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By Tiffany Lewis January 11, 2017 #php comments_number('0 Comment', '1 Comment', '% Comments'); ?> #php echo wpb_get_post_views(get_the_ID()); ?>
Chinese New Year marks the first day of the Chinese lunar calendar. The celebration is alternately known as the Spring Festival, or the Lunar New Year. There are 12 animals in the Chinese zodiac, and the Year of the Rooster begins on January 28, 2017.
As BC’s largest city, Vancouver plays host to much of the province’s Chinese New Year revelry. The annual parade through the streets of Chinatown, held this year on Sunday, January 29 at 11 a.m., is a highlight. Crowds line the streets to cheer on a multitude of performers in traditional costume. See lion dances and other cultural dance performances, martial arts demonstrations, marching bands, and more. The parade kicks off at the Millenium Gate on Pender Street, and finishes at Keefer and Abbott. See the route map here.
Other hot spots around the city include the Dr. Sun Yat-Sen Classical Chinese Garden, the first authentic Scholar Garden built using traditional techniques outside China. The garden will host a special exhibition, Coming Home: Traditions of Chinese New Year, from January 17 to February 24, and a Year of the Rooster Temple Fair will be held on January 29. See traditional lion dances, tai chi demonstrations, and try your hand at themed arts and crafts.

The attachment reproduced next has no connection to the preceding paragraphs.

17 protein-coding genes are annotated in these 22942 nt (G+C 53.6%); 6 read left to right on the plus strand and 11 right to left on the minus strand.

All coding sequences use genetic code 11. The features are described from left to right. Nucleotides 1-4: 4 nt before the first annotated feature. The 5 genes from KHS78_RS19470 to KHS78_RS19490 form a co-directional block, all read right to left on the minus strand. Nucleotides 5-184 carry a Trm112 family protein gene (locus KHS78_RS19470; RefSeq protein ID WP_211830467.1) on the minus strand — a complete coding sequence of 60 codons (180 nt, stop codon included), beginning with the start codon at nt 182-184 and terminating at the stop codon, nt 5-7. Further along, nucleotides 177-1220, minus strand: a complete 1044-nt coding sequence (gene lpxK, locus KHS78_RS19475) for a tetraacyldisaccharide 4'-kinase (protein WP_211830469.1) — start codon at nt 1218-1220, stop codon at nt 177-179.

Vancouver’s International Village will be in celebration mode for four days (Thursday, January 26 to Sunday, January 29), with live performances, art exhibitions, and vendor booths. January 12 to February 26, FlyOver Canada will be showing Flight of the Dragon; soar over both China and Canada back-to-back for the regular price of admission. And the city’s Queen Elizabeth Theatre and Oakridge Centre shopping mall present performances and activities as part of LunarFest. See art installations, hear live music, and check out the Rooster Winter Games.
Richmond, just south of Vancouver, has a population of approximately 50% Chinese descent. As such, Chinese New Year is a big deal here. The celebration begins on January 9 at Yaohan Centre mall, with a Flower Market and a Lucky Bag Redemption (spend a certain dollar amount at the mall, and receive a bag with surprise gifts), and culminates in a weekend of cultural performances, and a spectacular golden dragon and lion dance at Aberdeen Centre on January 28. Additional events are held into early February, including fortune telling at the River Rock Casino Resort on February 3 and 4.
While you’re in Richmond, indulge in traditional cuisine. The food in Richmond is said to be the best outside of China, and it plays a very important role in the Chinese New Year. Richmond alone has more than 400 Asian restaurants, and many prepare elaborate, multi-course meals for this special occasion. Must-eats include long noodles, for long life; dumplings, for wealth and prosperity; spring rolls, thought to resemble gold bars; and lettuce wraps, because the Chinese word for “lettuce” is also the word for “fortune.” Restaurants are often filled to capacity at this time of year, so be sure to reserve early. Reservations for small groups may still be available.
BC’s capital city is home to Canada’s oldest Chinatown, and the second oldest in North America. Shop along the one-metre (three-foot) wide Fan Tan Alley, and sample the finest Chinese teas as you explore a maze of alleyways and courtyards. For Chinese New Year, head to the Gate of Harmonious Interest, an intricate monument rich with symbolism (look for lions, dragons, and phoenixes), and watch the colourful Lion Dance, and annual event that draws hundreds of spectators, rain or shine.
Featured image: Chinese New Year Parade in Vancouver. Photo: Andy Weststeyn via Facebook
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